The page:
Republished from the Jefferson City News Tribune
African-American members of the Missouri football team are going on strike from football-related activities in support of Jonathan Butler, a Missouri graduate student currently refusing to eat until UM system president Tim Wolfe is removed from office.
More than 30 black members of the Missouri football team posed with Butler in a photo tweeted Saturday by the Legion of Black Collegians. Team captain Russell Hansbrough was among those locked arms with Butler in the photo.
Accompanying the photo was a statement: “The athletes of color on the University of Missouri football team truly believe ‘Injustice Anywhere is a threat to Justice Everywhere’ We will no longer participate in any football related activities until President Tim Wolfe resigns or is removed due to his negligence toward marginalized students’ experiences. WE ARE UNITED!!!!!”
Among the players pictured are seniors Ian Simon (also a team captain), Kentrell Brothers and Clarence Green, juniors Aarion Penton, John Gibson and Rickey Hatley, sophomores Anthony Sherrils, Ish Witter, Charles Harris, Jason Reese, Nate Brown, and Chase Abbington and freshmen Cam Hilton, Marvin Zanders and DeSean Blair.
Missouri released a statement Saturday night, saying “The department of athletics is aware of the declarations made tonight by many of our student-athletes. We all must come together with leaders from across our campus to tackle these challenging issues and we support our student-athletes right to do so.”
Of the 65 players listed on Missouri’s depth chart for last Thursday night’s game against Mississippi State, 43 are black.
Missouri is scheduled to play BYU next Saturday night at Arrowhead Stadium in Kansas City.
Butler’s hunger strike began at 9 a.m. Monday in protest of Wolfe and his response to recent racially motivated events on Missouri’s campus. Butler cited a swastika being drawn in feces on the wall of a residence hall, racial epithets being directed at Missouri Students Association president Payton Head on campus and students being threatened with pepper spray at a protest during Missouri’s Homecoming parade.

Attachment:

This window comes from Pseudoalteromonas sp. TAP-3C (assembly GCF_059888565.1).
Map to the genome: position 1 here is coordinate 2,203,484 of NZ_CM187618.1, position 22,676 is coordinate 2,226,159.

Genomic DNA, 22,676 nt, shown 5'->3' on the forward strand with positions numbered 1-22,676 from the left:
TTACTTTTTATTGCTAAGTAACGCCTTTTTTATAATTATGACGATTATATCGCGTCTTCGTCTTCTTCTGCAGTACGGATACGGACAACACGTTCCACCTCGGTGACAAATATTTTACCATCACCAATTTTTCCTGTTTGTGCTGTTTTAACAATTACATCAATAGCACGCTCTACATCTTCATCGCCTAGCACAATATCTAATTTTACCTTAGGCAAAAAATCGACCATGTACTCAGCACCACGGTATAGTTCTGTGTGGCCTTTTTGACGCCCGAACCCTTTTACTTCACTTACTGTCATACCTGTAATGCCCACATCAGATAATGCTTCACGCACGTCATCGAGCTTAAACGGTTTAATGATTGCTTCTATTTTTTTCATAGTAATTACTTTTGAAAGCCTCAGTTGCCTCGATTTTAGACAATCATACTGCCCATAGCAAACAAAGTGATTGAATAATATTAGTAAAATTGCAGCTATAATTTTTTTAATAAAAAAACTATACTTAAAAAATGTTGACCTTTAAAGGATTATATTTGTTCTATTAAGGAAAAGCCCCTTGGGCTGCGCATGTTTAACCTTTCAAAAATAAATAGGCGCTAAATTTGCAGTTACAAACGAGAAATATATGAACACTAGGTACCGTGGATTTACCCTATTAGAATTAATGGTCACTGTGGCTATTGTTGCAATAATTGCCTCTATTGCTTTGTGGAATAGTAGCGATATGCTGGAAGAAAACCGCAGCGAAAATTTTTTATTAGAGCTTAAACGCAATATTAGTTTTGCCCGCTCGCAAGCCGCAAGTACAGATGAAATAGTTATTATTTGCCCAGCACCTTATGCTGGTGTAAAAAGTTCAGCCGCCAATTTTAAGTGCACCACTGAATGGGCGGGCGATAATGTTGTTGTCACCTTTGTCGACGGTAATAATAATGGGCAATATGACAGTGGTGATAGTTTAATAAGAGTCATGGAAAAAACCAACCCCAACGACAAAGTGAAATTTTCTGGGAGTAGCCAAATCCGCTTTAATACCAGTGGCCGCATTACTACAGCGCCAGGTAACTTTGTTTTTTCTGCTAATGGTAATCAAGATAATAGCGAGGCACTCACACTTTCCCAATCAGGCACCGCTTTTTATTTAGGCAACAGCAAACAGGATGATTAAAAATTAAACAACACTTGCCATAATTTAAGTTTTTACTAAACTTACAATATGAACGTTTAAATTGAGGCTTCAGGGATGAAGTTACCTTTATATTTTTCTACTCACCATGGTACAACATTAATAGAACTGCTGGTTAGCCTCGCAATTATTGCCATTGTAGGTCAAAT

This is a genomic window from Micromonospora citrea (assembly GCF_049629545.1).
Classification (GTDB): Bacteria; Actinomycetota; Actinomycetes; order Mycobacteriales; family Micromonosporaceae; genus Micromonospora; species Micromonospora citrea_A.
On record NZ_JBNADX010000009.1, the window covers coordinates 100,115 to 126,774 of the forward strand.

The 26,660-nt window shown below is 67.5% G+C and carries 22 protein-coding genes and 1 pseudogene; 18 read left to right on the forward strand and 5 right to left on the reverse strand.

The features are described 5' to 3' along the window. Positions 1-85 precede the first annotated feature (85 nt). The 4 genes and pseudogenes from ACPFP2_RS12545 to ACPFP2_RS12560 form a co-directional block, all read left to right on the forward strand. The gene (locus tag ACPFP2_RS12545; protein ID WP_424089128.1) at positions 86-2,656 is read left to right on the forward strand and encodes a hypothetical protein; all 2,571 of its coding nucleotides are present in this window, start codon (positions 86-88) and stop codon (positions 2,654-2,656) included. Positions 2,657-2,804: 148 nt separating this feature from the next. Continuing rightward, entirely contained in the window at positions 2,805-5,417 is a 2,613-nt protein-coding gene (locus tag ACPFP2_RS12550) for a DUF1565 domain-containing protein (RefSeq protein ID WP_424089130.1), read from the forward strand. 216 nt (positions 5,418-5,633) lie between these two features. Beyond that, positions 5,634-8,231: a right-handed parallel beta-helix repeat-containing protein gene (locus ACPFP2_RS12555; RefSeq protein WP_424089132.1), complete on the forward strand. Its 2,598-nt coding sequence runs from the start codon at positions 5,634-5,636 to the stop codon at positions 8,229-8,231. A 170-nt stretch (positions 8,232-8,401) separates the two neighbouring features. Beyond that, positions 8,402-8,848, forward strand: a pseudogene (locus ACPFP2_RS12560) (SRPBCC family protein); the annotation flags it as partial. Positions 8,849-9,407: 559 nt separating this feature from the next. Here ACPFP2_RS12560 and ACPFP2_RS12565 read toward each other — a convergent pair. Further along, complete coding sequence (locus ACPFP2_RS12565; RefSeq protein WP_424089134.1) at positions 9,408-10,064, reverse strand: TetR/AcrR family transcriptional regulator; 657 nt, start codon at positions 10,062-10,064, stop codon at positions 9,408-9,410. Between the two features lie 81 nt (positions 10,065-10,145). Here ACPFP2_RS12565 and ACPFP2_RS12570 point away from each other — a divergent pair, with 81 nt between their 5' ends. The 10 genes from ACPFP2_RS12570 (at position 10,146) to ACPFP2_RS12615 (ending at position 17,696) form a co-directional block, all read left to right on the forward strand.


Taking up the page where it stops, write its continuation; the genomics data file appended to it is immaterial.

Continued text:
“During this hunger strike, I will not consume any food or nutritional sustenance at the expense of my health until either Tim Wolfe is removed from office or my internal organs fail and my life is lost.”
Butler also condemned the university’s discontinuation of Planned Parenthood services and graduate student health insurance — the latter of which the university decided to reinstate.
Wolfe released a statement Friday, apologizing for his handling of the Homecoming protest: “My behavior seemed like I did not care. That was not my intention. I was caught off guard in that moment.” Wolfe said in the statement he had met with Butler and he was concerned with his health. He also acknowledged the existence of racism at the university, calling it a “long-standing, systemic problem.”
Tuesday, 26 members of the university’s Department of English gave a vote of no-confidence in chancellor R. Bowen Loftin, who has also received criticism for his handling of recent events.